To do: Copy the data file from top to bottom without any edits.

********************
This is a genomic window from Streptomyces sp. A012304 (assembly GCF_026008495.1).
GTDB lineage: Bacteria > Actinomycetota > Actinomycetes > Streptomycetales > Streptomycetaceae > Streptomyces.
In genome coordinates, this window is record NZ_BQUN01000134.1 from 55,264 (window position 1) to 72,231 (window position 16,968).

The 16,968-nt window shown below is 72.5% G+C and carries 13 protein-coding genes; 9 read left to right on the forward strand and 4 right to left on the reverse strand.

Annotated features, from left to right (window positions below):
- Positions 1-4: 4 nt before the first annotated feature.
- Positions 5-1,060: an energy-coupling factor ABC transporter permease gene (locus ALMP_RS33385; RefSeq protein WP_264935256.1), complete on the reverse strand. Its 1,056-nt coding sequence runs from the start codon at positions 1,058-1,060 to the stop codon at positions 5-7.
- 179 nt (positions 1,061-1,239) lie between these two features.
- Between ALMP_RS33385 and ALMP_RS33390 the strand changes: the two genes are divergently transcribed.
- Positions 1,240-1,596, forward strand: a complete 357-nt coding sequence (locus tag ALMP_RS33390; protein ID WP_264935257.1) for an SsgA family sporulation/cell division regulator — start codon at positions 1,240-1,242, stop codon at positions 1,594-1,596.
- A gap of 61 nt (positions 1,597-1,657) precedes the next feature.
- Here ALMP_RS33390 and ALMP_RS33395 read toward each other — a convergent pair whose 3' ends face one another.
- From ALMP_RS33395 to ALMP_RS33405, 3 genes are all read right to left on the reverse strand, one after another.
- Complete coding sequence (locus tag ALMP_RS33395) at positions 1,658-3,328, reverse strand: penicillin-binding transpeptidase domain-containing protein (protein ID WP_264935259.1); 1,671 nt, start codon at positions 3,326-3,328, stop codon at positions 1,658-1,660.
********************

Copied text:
This is a genomic window from Streptomyces sp. A012304 (assembly GCF_026008495.1).
GTDB lineage: Bacteria > Actinomycetota > Actinomycetes > Streptomycetales > Streptomycetaceae > Streptomyces.
In genome coordinates, this window is record NZ_BQUN01000134.1 from 55,264 (window position 1) to 72,231 (window position 16,968).

The 16,968-nt window shown below is 72.5% G+C and carries 13 protein-coding genes; 9 read left to right on the forward strand and 4 right to left on the reverse strand.

Annotated features, from left to right (window positions below):
- Positions 1-4: 4 nt before the first annotated feature.
- Positions 5-1,060: an energy-coupling factor ABC transporter permease gene (locus ALMP_RS33385; RefSeq protein WP_264935256.1), complete on the reverse strand. Its 1,056-nt coding sequence runs from the start codon at positions 1,058-1,060 to the stop codon at positions 5-7.
- 179 nt (positions 1,061-1,239) lie between these two features.
- Between ALMP_RS33385 and ALMP_RS33390 the strand changes: the two genes are divergently transcribed.
- Positions 1,240-1,596, forward strand: a complete 357-nt coding sequence (locus tag ALMP_RS33390; protein ID WP_264935257.1) for an SsgA family sporulation/cell division regulator — start codon at positions 1,240-1,242, stop codon at positions 1,594-1,596.
- A gap of 61 nt (positions 1,597-1,657) precedes the next feature.
- Here ALMP_RS33390 and ALMP_RS33395 read toward each other — a convergent pair whose 3' ends face one another.
- From ALMP_RS33395 to ALMP_RS33405, 3 genes are all read right to left on the reverse strand, one after another.
- Complete coding sequence (locus tag ALMP_RS33395) at positions 1,658-3,328, reverse strand: penicillin-binding transpeptidase domain-containing protein (protein ID WP_264935259.1); 1,671 nt, start codon at positions 3,326-3,328, stop codon at positions 1,658-1,660.